Americana: Washington D.C.
When entering the District of Columbia from Virginia, you have the option of driving over the George Mason Memorial Bridge, the Arland D. Williams Memorial Bridge, the Arlington Memorial Bridge, the Theodore Roosevelt Memorial Bridge, or the Woodrow Wilson Memorial Bridge. Entering the city by way of five memorial bridges proclaims to visitors that they are entering a place where the history of the United States has been and will continue to be written. For most Americans, a visit to Washington, D.C. consists of a string of visits to the monuments and memorials that represent the country’s past, present, and future.
The distinction between a monument and a memorial is worth noting. A monument is an object, place, or area that was designated to a particular person, place, or event, whereas a memorial is the specific location in which those monuments are held. One monument, such as the bridges listed above, or a grouping of monuments can make up a memorial. The Vietnam Veteran’s Memorial, for example, is comprised of three separate monuments: the Three Soldiers statue, the Vietnam Women's Memorial, and the Vietnam Veterans Memorial Wall. The physical form of a monument can also be diverse. Within the District of Columbia there are over 134 officially-listed monuments and memorials.
Marc Augé stated that for a place to have significance, a situation must have happened within it*. A place is transformed into a space through the attachment of this significance to some other person or event. By representing a place, event, or area that is worth remembering because of an event, monuments and memorials shift from spaces into places. Within the District of Columbia, most of the monuments and memorials commemorate events that happened outside of the district, and often outside of the country, gesturing to a larger shared history.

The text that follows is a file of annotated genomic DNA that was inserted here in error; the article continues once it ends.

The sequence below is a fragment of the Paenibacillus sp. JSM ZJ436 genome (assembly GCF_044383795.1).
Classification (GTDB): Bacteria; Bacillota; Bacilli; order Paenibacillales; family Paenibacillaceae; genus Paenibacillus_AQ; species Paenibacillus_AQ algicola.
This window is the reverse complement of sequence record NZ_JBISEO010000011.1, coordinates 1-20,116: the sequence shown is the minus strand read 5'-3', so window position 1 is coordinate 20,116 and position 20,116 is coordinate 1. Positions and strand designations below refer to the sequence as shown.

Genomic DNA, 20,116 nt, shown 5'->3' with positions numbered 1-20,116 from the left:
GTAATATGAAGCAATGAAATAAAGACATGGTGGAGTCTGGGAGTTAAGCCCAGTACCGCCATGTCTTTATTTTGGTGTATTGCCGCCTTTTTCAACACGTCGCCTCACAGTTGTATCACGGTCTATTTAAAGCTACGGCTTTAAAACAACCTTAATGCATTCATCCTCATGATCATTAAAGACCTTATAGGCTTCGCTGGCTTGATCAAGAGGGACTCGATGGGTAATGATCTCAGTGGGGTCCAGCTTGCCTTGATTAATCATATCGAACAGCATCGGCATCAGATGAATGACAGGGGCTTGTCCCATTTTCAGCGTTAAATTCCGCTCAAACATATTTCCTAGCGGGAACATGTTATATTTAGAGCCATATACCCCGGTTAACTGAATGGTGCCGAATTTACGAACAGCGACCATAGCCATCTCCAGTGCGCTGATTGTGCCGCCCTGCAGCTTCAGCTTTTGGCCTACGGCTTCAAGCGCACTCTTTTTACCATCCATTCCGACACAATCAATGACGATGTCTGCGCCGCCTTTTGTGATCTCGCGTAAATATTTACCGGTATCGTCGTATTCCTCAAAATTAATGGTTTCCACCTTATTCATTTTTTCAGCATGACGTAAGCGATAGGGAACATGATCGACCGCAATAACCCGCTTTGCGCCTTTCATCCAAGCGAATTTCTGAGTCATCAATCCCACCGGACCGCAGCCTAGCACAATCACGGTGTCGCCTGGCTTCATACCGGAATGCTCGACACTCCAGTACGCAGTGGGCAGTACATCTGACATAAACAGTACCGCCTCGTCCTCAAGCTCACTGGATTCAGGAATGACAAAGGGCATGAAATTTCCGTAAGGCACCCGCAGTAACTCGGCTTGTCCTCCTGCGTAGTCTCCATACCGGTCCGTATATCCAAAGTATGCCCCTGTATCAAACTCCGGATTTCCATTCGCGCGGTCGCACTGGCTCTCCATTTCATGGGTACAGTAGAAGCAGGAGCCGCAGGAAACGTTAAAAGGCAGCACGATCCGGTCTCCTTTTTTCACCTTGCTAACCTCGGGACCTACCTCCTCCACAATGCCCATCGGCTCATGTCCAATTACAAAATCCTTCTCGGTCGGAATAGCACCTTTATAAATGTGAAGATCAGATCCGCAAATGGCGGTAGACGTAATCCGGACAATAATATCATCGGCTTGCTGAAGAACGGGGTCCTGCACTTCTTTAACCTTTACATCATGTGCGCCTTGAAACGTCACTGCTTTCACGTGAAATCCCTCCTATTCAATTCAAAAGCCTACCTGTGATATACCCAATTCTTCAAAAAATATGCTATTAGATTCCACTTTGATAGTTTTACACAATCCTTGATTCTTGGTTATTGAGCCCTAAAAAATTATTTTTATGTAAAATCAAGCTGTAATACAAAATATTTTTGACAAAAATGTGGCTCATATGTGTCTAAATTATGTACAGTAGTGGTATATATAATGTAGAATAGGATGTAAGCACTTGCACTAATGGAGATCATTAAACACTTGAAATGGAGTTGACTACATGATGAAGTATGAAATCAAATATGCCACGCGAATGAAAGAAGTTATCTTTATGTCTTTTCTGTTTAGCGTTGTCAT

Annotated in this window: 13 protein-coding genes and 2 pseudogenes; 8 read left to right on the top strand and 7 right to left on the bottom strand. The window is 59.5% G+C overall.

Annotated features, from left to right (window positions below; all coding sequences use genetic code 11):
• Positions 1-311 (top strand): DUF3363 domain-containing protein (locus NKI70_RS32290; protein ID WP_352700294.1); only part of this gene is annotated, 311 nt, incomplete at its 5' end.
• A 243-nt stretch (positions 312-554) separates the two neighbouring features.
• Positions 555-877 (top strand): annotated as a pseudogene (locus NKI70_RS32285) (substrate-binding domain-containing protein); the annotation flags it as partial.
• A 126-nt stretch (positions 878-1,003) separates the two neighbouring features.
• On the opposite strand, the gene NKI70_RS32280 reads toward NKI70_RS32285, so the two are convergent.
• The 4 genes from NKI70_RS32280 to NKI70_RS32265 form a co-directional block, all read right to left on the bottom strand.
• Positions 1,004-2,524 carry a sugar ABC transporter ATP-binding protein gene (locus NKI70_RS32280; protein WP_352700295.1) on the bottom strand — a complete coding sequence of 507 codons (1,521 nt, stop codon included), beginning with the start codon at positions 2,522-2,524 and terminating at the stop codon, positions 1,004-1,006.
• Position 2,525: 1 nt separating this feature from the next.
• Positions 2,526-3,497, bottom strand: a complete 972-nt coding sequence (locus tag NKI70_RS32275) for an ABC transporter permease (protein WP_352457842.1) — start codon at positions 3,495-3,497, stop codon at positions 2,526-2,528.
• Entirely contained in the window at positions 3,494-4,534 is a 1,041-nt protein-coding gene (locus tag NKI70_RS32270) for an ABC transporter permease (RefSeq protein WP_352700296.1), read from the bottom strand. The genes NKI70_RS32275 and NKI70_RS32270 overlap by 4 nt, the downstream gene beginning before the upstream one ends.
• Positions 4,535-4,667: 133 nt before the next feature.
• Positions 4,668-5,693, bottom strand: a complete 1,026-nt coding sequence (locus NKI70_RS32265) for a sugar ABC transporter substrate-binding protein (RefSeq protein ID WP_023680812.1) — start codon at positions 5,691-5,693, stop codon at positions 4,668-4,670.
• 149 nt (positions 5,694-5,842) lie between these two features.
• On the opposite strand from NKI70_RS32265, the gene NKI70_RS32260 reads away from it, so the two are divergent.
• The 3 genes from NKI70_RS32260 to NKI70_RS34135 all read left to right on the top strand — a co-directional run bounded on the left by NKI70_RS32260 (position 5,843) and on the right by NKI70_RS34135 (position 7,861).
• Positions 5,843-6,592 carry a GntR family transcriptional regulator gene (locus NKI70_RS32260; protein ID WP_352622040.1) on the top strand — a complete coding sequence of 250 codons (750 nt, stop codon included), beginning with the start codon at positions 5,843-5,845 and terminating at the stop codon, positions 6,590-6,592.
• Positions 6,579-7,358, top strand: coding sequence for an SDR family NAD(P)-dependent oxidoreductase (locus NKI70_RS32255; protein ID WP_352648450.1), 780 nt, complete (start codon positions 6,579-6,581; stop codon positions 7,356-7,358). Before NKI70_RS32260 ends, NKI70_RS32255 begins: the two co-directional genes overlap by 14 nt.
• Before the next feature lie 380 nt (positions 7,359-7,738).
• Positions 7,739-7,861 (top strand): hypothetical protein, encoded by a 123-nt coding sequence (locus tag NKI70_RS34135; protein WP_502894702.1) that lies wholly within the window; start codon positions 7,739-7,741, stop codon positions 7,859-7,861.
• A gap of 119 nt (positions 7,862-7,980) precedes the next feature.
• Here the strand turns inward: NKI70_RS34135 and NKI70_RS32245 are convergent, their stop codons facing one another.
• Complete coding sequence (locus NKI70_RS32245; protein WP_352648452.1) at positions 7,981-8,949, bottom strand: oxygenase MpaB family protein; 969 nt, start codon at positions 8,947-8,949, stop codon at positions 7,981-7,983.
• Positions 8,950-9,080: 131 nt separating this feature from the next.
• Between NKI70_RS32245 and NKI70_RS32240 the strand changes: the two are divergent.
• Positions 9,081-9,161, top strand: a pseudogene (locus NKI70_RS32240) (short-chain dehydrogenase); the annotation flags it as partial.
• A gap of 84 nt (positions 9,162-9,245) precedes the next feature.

After extensively researching the District of Columbia and its monuments, I was left with a sense of admiration for projects that constructed the on-going Americana exhibition series. The purpose of each exhibition was to create a singular curatorial monument to the individual states and territories of the United States. Taken as a whole, Americana presents an exterior interpretation of what each state could represent historically and in the present. This final installation of Americana is a memorial to all the monuments that have passed through the Mary Augustine Gallery from September 5, 2007 to May 31, 2012.
For this installation, all evidence of the display apparatus has been removed, returning the gallery to its original state. Left in its place is a plaque installed on the wall, turning the idea of the monument on its head by memorializing the exhibition, the curators, the ideas and the states they represent.
*Auge, Marc Non-Places: An Introduction to Supermondernity, (London: Verso, 2008), 63.